Secretary of State John Kerry
Tuesday raised doubts if Iran
was truly prepared to conclude a final deal with western powers on dismantling its nuclear program, but urged US lawmakers not to impose new sanctions.
"I came away from our preliminary negotiations with serious questions about whether or not they're ready and willing to make some of the choices that have to be made," Kerry told US lawmakers.
"Has Iran changed its nuclear calculus? I honestly don't think we can say for sure yet. And we certainly don't take words at face value," Kerry told the House foreign affairs committee.
The top US diplomat, who helped hammer out an interim six-month deal with the Islamic republic to freeze parts of its suspect nuclear program, said "believe me this is not about trust."
"Given the history we are all rightly skeptical about whether people are ready to make the hard choices to live up to this."
Kerry in nuclear talks with Iran delegation (Archive photo: Reuters)
But he stressed Iran's seriousness would be put to the test over the six months set out in the November 24 interim deal hammered out last month in Geneva.
Iran has denied accusations it is seeking to acquire a nuclear weapon under the guise of its civilian atomic energy program.
Kerry said "we now have the best chance we've ever had to test this proposition without losing anything" and he urged lawmakers to hold off imposing new sanctions on Tehran to give negotiators time to work.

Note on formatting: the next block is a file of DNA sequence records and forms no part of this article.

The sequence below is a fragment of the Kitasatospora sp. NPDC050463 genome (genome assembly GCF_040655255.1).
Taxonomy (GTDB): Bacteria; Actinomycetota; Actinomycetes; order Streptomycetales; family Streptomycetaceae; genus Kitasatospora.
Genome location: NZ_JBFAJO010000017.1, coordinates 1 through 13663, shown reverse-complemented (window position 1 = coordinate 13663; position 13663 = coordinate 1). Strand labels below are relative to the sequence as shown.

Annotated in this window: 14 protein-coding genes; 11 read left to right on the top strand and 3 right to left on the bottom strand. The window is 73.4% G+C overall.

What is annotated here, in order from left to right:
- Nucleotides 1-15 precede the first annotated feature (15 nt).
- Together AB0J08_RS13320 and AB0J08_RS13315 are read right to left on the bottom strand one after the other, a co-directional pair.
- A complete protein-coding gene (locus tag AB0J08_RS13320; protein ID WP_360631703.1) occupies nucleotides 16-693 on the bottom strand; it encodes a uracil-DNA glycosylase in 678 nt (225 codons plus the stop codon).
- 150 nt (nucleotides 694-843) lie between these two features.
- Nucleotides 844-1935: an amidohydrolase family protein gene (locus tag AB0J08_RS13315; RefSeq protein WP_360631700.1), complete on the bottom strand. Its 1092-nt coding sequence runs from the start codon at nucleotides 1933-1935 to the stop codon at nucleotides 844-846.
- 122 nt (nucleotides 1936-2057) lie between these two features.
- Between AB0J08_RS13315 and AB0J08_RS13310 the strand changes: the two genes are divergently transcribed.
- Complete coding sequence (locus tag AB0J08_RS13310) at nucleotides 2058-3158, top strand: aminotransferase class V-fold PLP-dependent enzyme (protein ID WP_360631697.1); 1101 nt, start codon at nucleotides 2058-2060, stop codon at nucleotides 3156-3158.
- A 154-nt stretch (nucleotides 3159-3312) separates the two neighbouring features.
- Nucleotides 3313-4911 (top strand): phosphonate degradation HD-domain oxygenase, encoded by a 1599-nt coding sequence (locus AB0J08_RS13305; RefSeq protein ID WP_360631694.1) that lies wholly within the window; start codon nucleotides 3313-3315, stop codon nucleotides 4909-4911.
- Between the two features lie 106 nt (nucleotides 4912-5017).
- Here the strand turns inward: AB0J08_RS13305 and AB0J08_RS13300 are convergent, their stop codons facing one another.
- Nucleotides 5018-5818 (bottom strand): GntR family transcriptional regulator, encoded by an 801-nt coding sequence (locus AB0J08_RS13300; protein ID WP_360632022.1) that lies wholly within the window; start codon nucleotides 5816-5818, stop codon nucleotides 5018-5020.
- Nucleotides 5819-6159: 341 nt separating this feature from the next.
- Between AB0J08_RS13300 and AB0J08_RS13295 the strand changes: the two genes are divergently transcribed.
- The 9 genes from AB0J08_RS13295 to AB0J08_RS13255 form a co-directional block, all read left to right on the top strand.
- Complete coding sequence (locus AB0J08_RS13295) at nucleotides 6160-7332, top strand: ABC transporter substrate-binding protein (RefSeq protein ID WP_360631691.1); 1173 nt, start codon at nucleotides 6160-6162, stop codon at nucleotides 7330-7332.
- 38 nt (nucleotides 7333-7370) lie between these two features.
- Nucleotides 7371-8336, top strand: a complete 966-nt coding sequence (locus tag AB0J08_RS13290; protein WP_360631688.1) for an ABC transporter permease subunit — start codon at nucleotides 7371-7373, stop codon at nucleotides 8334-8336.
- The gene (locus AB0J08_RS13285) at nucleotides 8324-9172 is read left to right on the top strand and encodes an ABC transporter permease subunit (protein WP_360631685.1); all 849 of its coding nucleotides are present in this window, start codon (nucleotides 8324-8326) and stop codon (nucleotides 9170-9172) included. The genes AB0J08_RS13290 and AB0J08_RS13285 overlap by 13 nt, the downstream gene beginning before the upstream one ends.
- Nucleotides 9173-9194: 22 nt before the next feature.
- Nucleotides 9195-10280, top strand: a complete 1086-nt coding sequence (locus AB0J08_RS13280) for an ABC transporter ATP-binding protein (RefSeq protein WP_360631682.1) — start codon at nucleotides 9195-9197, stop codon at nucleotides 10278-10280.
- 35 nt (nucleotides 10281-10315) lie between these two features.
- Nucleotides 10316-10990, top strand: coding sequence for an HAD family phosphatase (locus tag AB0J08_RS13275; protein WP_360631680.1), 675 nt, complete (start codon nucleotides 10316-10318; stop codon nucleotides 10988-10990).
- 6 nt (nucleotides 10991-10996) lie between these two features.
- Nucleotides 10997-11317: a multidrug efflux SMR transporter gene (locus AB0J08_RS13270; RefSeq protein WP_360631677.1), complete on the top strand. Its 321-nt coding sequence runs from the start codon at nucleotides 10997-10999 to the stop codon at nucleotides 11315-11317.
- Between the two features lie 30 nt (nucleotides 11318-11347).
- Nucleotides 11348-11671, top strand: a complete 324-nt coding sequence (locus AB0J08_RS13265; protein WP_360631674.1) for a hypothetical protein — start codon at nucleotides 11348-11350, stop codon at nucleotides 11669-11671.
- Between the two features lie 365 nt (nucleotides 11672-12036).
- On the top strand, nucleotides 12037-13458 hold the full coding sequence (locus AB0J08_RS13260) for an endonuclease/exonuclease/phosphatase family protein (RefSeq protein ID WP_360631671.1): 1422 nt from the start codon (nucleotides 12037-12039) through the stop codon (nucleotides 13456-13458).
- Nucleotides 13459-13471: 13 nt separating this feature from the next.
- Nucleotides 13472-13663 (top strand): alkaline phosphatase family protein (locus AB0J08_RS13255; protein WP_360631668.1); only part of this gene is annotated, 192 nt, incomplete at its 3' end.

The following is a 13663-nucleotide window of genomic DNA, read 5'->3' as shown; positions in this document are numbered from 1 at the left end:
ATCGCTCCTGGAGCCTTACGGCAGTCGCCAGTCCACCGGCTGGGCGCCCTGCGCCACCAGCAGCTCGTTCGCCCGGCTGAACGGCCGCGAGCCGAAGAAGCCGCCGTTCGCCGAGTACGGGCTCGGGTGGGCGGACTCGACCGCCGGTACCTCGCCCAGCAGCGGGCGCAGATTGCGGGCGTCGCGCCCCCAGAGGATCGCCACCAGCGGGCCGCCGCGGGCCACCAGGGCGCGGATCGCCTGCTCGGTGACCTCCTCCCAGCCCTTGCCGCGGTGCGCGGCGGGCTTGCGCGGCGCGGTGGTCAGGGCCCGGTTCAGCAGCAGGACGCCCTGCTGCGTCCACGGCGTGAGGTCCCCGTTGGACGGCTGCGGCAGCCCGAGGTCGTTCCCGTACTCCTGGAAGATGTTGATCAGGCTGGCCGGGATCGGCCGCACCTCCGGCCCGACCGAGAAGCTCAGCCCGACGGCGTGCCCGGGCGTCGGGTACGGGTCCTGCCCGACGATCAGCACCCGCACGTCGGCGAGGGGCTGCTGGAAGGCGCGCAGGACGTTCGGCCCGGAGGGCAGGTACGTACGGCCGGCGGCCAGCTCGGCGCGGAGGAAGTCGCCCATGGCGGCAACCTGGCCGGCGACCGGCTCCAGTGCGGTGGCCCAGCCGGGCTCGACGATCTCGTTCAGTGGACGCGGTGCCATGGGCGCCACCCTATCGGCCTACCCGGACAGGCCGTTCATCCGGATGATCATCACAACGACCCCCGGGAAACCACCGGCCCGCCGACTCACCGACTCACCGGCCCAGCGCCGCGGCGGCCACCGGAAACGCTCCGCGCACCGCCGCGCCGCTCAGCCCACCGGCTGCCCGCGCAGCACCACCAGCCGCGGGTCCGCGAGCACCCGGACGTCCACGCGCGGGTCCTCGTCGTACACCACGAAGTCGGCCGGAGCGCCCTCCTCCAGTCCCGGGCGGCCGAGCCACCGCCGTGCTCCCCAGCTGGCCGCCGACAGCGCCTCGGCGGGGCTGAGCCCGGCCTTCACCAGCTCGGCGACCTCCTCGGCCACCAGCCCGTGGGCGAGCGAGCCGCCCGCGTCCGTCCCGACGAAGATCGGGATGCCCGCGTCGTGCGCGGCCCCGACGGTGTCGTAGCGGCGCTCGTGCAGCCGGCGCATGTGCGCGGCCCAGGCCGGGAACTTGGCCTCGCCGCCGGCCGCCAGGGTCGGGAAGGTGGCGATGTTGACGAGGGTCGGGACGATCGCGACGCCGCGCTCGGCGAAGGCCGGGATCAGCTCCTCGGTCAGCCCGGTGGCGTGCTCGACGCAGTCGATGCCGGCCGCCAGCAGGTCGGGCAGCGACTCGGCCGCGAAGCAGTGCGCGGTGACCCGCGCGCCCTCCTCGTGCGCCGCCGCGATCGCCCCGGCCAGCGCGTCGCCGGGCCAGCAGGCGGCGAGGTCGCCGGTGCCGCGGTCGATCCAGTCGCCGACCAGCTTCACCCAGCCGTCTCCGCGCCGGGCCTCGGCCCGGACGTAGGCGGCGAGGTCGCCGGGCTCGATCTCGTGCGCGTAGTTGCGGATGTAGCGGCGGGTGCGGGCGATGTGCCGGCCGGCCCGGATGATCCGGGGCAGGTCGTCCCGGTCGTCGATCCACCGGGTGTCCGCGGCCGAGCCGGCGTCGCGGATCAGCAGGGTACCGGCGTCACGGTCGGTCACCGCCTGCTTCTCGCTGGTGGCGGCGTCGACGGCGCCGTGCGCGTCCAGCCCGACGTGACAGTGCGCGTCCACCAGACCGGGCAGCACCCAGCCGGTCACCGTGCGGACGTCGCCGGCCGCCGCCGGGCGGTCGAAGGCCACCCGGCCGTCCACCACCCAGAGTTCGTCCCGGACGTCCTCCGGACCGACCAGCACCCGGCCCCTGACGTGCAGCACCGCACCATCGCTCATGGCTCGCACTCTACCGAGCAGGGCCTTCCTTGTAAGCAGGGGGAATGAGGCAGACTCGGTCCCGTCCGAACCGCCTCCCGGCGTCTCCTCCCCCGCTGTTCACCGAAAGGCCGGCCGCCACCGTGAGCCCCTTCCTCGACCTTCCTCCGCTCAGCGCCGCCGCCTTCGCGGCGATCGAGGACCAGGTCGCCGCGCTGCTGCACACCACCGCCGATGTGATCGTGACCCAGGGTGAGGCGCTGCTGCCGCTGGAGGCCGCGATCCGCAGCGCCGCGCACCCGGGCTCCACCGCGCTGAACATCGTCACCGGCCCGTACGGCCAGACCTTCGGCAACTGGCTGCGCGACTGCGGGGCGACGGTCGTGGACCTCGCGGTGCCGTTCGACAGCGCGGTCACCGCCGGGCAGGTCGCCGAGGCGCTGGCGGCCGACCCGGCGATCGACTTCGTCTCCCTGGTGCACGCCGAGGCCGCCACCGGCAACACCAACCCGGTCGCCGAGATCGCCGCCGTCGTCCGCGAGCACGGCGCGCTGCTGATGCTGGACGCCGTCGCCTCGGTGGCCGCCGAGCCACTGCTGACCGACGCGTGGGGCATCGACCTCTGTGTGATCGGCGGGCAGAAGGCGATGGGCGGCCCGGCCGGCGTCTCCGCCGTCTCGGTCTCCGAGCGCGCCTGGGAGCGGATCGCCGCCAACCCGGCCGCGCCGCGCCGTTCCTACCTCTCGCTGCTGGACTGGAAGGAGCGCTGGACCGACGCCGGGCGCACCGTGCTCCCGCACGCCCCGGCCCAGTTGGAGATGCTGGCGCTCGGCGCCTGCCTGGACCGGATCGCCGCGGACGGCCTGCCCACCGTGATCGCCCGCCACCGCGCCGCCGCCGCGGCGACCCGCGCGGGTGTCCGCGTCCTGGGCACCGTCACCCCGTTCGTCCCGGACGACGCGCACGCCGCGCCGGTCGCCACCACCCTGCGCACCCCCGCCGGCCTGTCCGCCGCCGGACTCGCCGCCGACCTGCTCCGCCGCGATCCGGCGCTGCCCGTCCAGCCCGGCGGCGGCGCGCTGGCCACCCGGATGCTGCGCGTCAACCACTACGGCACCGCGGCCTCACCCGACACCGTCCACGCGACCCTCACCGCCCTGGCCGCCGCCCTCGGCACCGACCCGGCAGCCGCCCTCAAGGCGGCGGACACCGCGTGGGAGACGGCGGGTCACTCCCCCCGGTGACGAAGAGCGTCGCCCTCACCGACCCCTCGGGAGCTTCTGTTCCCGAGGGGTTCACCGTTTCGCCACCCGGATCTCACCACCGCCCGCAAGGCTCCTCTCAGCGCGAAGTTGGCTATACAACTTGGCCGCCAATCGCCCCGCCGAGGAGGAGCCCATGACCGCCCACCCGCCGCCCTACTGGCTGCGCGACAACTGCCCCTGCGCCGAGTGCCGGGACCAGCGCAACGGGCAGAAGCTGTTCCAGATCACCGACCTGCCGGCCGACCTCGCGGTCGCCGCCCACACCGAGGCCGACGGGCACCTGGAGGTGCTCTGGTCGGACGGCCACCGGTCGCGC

"I'm not saying never…If this doesn't work we're coming back and asking you for more. I'm just saying not right now."
Two US senators – Democrat Robert Menendez and Republican Mark Kirk, are finalizing a new Iran sanctions measure that they hope to introduce before Congress goes on its year-end recess.
Senator John McCain,
who said he hoped senators could "get an agreement in the next day or two," dismissed the idea that introducing new sanctions legislation now would hurt the interim agreement.
"It's supposed to be a six-month deal," he said of the legislation, which would aim to punish Iran if it reneged on its part of the deal that it reached last month with members of the so-called P5+1
group of global powers.
Fellow Republican Senator Lindsey Graham said the new sanctions would not take effect until after the six months, and would "basically tie to the UN
Kerry said the world faced a crossroads, "a hinge point in history": one path could lead to a resolution of global concerns about Iran's nuclear program, the other could lead to conflict.
And he warned that if the US went ahead with new sanctions, it risked angering Washington's P5+1 partners and could also give Iran an excuse to flout the deal.
Experts were meeting Tuesday in Vienna in a bid to nail down a start date for the Geneva deal, which would set the clocking ticking on the six-months deadline for a deal.
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